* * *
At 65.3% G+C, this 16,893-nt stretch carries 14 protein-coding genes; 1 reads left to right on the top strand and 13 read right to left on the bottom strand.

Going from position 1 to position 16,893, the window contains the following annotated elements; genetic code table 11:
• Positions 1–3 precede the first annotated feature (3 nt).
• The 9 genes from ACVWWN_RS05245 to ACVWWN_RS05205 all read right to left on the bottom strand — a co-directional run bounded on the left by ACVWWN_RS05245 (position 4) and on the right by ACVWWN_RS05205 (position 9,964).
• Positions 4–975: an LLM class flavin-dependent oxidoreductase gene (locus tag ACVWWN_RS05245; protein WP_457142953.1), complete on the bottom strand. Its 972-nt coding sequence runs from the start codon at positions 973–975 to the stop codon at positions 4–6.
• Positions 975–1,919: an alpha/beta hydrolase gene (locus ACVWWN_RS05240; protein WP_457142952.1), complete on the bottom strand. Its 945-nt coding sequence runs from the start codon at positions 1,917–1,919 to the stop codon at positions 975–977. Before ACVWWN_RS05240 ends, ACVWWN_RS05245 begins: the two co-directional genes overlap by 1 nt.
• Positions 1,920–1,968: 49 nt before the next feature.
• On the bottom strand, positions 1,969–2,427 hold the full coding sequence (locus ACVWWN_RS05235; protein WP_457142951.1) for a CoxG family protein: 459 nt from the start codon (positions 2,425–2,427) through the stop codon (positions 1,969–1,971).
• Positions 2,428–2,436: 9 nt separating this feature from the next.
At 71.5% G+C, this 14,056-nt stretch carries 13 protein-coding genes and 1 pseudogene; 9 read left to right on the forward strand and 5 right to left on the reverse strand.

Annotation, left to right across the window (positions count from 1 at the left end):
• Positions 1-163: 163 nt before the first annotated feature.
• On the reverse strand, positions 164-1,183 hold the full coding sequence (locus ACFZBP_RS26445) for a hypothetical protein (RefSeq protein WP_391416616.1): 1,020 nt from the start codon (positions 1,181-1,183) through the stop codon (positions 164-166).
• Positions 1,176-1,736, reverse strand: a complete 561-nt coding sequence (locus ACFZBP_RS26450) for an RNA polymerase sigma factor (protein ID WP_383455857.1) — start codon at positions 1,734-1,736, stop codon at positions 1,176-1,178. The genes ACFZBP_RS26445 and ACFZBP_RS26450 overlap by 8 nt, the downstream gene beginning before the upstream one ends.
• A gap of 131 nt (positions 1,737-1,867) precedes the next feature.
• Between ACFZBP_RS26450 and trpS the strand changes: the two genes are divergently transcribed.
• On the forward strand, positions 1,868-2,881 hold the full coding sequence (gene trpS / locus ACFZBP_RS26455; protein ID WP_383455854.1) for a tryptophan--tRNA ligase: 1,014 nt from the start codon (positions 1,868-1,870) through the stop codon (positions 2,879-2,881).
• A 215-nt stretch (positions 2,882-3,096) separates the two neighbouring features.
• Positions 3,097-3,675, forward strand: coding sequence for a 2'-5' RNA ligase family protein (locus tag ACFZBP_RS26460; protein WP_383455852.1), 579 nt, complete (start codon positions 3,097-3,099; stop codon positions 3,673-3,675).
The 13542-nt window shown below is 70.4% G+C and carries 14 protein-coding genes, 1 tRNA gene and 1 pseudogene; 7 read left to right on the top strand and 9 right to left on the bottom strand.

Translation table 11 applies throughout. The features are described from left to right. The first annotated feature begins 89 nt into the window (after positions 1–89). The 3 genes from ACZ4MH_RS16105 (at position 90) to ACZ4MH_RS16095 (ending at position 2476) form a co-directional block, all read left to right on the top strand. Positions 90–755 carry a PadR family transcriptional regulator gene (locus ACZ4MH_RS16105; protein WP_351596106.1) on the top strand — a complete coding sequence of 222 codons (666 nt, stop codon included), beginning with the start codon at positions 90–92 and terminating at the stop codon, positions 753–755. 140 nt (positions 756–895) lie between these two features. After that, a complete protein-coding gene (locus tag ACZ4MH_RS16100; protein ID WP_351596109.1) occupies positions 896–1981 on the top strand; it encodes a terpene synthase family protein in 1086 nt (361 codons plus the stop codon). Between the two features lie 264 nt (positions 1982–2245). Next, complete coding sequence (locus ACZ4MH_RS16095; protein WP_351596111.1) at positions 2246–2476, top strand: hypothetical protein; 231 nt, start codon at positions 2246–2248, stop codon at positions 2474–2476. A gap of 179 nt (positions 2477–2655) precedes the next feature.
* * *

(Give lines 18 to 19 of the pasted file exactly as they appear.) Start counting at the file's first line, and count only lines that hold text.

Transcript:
• A 215-nt stretch (positions 2,882-3,096) separates the two neighbouring features.
• Positions 3,097-3,675, forward strand: coding sequence for a 2'-5' RNA ligase family protein (locus tag ACFZBP_RS26460; protein WP_383455852.1), 579 nt, complete (start codon positions 3,097-3,099; stop codon positions 3,673-3,675).